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AMC's Star-Studded Lennon Tribute Defies Expectations

“So this is Christmas/And what have you done …”

AMC’s answer to that question, posed in “Happy Xmas (War is Over)” by John Lennon and Yoko Ono, is an all-star concert honoring the late Beatle, who would have turned 75 this past Oct. 9.

The show, produced with Blackbird Presents and emceed by Kevin Bacon, took place Saturday, Dec. 5, at the Theater at Madison Square Garden in New York. A two-and-a-half-hour version airs Saturday, Dec. 19, as Imagine: John Lennon 75th Birthday Concert at 9 p.m. (ET/PT) on AMC.

The Wire assumed AMC’s corporate ties to MSG played a role, but programming executive Joel Stillerman said Blackbird’s Keith Wortman brought the idea to AMC, booked the building and got the performers (including Steven Tyler, Sheryl Crow, Willie Nelson and The Roots) without any such help.

AMC, though, had put out the word earlier this year that it was on the lookout for nonfiction programming “against a filter of things that feel event-like,” either in the form of documentary series like The Making of the Mob or live happenings like concerts.

“We thought [Lennon] was the right artist to do this with, and it was the right time,” Stillerman, president of original programming and development for AMC and SundanceTV, told The Wire a few days after the show.

While under discussion for several months, the concert event was fairly recently greenlit, Stillerman said. The theater, though, was filled that festive Saturday night with Lennon fans who bought tickets and others, including The Wire, invited as guests.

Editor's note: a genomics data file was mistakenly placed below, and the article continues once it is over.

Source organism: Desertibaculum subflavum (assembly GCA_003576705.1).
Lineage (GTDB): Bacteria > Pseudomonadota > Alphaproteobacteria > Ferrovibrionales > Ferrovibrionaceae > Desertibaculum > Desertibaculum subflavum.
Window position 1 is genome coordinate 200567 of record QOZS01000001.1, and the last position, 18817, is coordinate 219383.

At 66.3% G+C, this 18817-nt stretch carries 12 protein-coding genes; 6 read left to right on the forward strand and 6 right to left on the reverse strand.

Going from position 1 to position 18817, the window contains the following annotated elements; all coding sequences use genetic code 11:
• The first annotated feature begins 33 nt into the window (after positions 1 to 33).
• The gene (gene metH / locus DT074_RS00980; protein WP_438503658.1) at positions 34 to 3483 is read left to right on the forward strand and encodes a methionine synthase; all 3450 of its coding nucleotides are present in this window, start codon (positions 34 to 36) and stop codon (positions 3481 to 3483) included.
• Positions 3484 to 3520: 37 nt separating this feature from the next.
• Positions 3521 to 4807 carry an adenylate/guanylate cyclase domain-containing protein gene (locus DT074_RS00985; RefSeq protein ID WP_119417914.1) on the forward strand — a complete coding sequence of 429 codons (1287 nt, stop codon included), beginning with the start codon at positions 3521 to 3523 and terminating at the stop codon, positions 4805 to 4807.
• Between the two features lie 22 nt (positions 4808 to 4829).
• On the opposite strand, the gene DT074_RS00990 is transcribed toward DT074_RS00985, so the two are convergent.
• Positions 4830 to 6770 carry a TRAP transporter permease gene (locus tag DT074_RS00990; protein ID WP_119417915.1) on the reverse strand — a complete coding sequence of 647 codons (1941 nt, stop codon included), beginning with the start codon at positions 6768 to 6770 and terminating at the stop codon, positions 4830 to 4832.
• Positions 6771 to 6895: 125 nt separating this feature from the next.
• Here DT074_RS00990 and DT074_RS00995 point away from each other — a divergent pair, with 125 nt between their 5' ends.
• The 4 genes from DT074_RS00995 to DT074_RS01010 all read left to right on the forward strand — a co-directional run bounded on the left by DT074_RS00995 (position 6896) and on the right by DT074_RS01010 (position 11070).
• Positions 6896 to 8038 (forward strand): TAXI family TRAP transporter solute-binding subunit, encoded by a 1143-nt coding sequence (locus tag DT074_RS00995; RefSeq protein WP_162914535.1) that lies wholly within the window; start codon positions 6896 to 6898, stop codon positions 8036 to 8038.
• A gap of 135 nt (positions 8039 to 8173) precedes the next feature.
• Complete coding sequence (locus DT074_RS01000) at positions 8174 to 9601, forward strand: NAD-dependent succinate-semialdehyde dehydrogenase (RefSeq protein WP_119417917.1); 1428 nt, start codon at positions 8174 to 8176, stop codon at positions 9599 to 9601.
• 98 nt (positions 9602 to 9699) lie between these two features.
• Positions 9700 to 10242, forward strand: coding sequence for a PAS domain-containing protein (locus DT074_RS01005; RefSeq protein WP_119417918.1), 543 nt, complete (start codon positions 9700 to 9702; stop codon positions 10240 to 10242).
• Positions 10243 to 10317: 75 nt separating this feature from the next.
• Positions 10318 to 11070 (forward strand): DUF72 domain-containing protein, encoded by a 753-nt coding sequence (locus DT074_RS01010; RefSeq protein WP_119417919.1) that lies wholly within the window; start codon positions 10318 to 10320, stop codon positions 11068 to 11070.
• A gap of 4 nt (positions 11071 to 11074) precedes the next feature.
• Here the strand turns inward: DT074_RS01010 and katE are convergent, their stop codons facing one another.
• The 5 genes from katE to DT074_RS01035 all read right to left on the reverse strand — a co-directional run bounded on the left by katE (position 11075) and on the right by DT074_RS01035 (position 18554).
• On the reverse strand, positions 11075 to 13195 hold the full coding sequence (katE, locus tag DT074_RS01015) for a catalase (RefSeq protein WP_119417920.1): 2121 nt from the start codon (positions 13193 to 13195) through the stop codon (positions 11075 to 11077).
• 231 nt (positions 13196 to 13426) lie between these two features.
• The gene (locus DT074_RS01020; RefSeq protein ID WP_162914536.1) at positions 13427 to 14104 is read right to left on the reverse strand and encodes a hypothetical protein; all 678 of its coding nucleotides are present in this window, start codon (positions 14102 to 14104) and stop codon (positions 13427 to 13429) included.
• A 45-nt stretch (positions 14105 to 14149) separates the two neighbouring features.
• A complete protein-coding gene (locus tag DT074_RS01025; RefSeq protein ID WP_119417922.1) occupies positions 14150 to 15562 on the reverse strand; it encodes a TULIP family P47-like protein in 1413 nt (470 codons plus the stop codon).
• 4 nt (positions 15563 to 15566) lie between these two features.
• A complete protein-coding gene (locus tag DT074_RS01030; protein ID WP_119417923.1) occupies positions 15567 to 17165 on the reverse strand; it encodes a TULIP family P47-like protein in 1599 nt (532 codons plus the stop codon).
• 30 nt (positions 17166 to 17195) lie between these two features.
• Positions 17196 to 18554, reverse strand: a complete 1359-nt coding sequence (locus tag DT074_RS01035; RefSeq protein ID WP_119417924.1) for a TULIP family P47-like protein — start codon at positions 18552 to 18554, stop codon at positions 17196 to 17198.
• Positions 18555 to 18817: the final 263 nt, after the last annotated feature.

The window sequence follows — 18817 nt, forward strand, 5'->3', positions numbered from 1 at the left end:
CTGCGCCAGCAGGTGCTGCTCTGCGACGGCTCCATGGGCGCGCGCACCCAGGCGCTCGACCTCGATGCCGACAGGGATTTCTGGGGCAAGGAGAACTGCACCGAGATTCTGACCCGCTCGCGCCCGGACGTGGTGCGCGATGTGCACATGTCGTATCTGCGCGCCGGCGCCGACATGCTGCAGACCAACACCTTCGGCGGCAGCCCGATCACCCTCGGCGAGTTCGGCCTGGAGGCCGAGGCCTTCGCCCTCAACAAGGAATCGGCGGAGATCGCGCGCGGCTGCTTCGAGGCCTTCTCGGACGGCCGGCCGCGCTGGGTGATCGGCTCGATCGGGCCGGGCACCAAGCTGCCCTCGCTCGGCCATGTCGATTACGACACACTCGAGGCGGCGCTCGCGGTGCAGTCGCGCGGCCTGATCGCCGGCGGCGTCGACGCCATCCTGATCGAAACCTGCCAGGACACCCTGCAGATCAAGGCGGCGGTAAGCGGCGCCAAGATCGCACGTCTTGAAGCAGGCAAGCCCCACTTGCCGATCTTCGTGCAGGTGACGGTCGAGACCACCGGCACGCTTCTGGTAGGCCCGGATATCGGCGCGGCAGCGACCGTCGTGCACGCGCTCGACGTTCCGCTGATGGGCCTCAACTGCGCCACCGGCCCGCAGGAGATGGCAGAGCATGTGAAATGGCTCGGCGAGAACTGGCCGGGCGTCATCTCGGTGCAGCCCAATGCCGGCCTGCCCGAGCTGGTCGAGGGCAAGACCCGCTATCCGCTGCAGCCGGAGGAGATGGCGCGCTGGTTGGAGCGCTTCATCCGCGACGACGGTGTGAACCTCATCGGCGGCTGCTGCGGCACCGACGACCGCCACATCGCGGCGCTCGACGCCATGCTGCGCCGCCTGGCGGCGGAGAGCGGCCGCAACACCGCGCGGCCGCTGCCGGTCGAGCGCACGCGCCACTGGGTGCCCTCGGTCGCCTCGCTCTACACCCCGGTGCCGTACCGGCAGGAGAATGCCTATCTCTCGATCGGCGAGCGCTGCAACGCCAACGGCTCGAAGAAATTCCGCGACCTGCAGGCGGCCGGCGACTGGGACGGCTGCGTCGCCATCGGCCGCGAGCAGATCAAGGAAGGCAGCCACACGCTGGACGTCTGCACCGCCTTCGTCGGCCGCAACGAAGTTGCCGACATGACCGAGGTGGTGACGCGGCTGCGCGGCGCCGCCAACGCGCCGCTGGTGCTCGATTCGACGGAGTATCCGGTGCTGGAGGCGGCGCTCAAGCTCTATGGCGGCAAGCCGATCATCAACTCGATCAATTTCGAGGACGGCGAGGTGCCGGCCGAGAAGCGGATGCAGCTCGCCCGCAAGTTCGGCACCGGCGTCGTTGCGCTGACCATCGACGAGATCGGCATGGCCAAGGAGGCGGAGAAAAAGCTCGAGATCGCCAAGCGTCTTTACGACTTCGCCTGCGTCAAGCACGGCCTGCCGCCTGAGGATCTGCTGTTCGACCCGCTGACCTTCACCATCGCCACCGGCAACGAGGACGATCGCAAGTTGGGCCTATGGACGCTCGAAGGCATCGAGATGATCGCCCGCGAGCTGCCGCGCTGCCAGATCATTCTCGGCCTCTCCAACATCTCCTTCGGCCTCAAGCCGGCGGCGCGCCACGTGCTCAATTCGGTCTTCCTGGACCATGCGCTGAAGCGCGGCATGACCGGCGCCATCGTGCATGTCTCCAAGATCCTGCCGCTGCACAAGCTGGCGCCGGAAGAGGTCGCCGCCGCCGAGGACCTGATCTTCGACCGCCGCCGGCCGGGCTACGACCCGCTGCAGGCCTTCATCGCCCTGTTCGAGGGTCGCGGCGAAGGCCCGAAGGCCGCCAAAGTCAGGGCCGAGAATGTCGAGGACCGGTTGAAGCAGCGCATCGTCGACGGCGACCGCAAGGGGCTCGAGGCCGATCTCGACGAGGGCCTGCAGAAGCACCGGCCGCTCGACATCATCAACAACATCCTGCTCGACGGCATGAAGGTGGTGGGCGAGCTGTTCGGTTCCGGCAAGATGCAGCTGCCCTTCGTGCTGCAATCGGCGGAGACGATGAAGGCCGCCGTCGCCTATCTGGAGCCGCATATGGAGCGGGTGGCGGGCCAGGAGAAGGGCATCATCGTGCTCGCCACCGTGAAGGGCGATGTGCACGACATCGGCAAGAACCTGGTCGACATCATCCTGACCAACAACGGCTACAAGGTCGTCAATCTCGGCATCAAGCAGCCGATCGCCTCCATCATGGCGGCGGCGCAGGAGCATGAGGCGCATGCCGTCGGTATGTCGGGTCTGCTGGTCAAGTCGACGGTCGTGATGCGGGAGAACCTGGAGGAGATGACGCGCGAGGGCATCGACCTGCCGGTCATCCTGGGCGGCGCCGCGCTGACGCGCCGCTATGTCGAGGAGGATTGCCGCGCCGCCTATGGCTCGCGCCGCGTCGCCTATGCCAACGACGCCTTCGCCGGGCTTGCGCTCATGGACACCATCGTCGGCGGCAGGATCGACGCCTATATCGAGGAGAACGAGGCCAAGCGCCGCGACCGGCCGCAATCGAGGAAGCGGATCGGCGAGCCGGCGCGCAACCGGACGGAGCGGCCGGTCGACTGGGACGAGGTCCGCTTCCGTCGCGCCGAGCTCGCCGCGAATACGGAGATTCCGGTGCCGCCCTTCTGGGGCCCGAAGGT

The house band, led by Don Was and Greg Phillinganes, was tight and the performances felt spontaneous — sometimes very much so. Only one song had to be done twice, to fi x a lighting issue during Spoon’s lively “Hey Bulldog.”

Stillerman, who worked on many live shows at MTV and as an independent producer before joining AMC, said the whole thing was remarkably drama-free. “Everybody just felt like they seriously wanted to be there for one reason, which was to honor a guy that they loved and who was hugely influential on them.”

“Happy Xmas” is definitely on the menu — performed by Aloe Blacc, Sheryl Crow and Peter Frampton — and Stillerman thought it was a highlight of the show. The Wire also enjoyed Willie Nelson’s “Imagine,” Blacc’s “Watching the Wheels” and the Brandon Flowers (of The Killers) version of “Instant Karma,” among others.

“We’re happy we did this,” Stillerman said, asked if viewers should expect more concerts from the home of The Walking Dead. “We love sort of defying expectations at AMC and trying things that are a little out of our comfort zone. I really think we got very fortunate with a night that felt like it had the right spirit, that had some great moments, that had some great emerging artists step up and blow people away in a very unexpected way. If there’s an opportunity to try and replicate that, we will, but no plans right now.”

— Kent Gibbons

Keeping Eyes On the Ball

Old acquaintances may be forgot, but media outlets with bigger plans than budgets should not forget that there is a free feed — hosts included — of the New Year’s Eve festivities in New York’s Times Square.

The Times Square Alliance is again teaming with Countdown Entertainment to provide a “clean” uninterrupted, HD satellite/fiber feed for domestic and international television outlets, broadcasters, cable networks and websites.

The feed will be hosted by Allison Hagendorf and three correspondents will cover the action, from the ball-raising ceremony to stage performances to the dropping of the ball at midnight.

Why is it free? “This is a public-private partnership … No one pays a ticket to come into Times Square, and we want to make it available to the broadcasters covering the event for free, too,” Countdown Entertainment president Jeff Straus told The Wire. That extends to cable operators and webmasters as well.

— John Eggerton